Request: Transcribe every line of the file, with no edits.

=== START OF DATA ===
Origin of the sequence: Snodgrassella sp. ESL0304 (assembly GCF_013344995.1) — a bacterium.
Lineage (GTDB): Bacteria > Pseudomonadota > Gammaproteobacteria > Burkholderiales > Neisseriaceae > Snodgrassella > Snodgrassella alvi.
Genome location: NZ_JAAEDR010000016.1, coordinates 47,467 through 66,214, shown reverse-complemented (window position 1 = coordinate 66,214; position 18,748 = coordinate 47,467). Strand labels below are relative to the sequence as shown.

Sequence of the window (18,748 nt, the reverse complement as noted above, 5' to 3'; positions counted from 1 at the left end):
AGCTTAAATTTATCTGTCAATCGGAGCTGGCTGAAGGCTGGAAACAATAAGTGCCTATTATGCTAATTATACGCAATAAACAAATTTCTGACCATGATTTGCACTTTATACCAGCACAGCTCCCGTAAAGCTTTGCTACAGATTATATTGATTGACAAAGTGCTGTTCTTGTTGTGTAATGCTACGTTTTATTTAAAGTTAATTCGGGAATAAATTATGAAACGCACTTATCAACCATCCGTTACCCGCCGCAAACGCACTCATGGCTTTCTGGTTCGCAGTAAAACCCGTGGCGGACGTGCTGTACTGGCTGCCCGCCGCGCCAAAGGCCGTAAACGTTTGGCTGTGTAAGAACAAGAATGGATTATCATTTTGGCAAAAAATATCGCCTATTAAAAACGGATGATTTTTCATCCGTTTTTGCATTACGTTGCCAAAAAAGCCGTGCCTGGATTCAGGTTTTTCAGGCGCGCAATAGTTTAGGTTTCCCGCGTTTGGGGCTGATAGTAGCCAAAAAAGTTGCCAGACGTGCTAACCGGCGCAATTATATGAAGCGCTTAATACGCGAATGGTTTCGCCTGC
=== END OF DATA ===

Origin of the sequence: Snodgrassella sp. ESL0304 (assembly GCF_013344995.1) — a bacterium.
Lineage (GTDB): Bacteria > Pseudomonadota > Gammaproteobacteria > Burkholderiales > Neisseriaceae > Snodgrassella > Snodgrassella alvi.
Genome location: NZ_JAAEDR010000016.1, coordinates 47,467 through 66,214, shown reverse-complemented (window position 1 = coordinate 66,214; position 18,748 = coordinate 47,467). Strand labels below are relative to the sequence as shown.

Sequence of the window (18,748 nt, the reverse complement as noted above, 5' to 3'; positions counted from 1 at the left end):
AGCTTAAATTTATCTGTCAATCGGAGCTGGCTGAAGGCTGGAAACAATAAGTGCCTATTATGCTAATTATACGCAATAAACAAATTTCTGACCATGATTTGCACTTTATACCAGCACAGCTCCCGTAAAGCTTTGCTACAGATTATATTGATTGACAAAGTGCTGTTCTTGTTGTGTAATGCTACGTTTTATTTAAAGTTAATTCGGGAATAAATTATGAAACGCACTTATCAACCATCCGTTACCCGCCGCAAACGCACTCATGGCTTTCTGGTTCGCAGTAAAACCCGTGGCGGACGTGCTGTACTGGCTGCCCGCCGCGCCAAAGGCCGTAAACGTTTGGCTGTGTAAGAACAAGAATGGATTATCATTTTGGCAAAAAATATCGCCTATTAAAAACGGATGATTTTTCATCCGTTTTTGCATTACGTTGCCAAAAAAGCCGTGCCTGGATTCAGGTTTTTCAGGCGCGCAATAGTTTAGGTTTCCCGCGTTTGGGGCTGATAGTAGCCAAAAAAGTTGCCAGACGTGCTAACCGGCGCAATTATATGAAGCGCTTAATACGCGAATGGTTTCGCCTGC